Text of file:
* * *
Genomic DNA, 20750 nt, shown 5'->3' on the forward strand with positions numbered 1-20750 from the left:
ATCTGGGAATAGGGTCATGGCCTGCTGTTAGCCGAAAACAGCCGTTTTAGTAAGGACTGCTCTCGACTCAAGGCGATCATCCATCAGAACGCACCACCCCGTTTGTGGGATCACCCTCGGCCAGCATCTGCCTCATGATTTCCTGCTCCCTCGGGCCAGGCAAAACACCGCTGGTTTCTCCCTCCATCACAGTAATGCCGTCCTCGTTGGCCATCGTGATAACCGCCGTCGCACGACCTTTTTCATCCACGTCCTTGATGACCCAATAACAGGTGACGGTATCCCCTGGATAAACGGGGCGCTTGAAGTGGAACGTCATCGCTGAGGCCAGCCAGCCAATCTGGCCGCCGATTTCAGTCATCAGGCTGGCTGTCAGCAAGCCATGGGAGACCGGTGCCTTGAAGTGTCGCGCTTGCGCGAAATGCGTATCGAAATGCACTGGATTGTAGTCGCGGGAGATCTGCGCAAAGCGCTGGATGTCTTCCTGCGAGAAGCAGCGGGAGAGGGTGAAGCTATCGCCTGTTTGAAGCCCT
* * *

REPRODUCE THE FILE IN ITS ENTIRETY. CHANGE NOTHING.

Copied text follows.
Genomic DNA, 20750 nt, shown 5'->3' on the forward strand with positions numbered 1-20750 from the left:
ATCTGGGAATAGGGTCATGGCCTGCTGTTAGCCGAAAACAGCCGTTTTAGTAAGGACTGCTCTCGACTCAAGGCGATCATCCATCAGAACGCACCACCCCGTTTGTGGGATCACCCTCGGCCAGCATCTGCCTCATGATTTCCTGCTCCCTCGGGCCAGGCAAAACACCGCTGGTTTCTCCCTCCATCACAGTAATGCCGTCCTCGTTGGCCATCGTGATAACCGCCGTCGCACGACCTTTTTCATCCACGTCCTTGATGACCCAATAACAGGTGACGGTATCCCCTGGATAAACGGGGCGCTTGAAGTGGAACGTCATCGCTGAGGCCAGCCAGCCAATCTGGCCGCCGATTTCAGTCATCAGGCTGGCTGTCAGCAAGCCATGGGAGACCGGTGCCTTGAAGTGTCGCGCTTGCGCGAAATGCGTATCGAAATGCACTGGATTGTAGTCGCGGGAGATCTGCGCAAAGCGCTGGATGTCTTCCTGCGAGAAGCAGCGGGAGAGGGTGAAGCTATCGCCTGTTTGAAGCCCT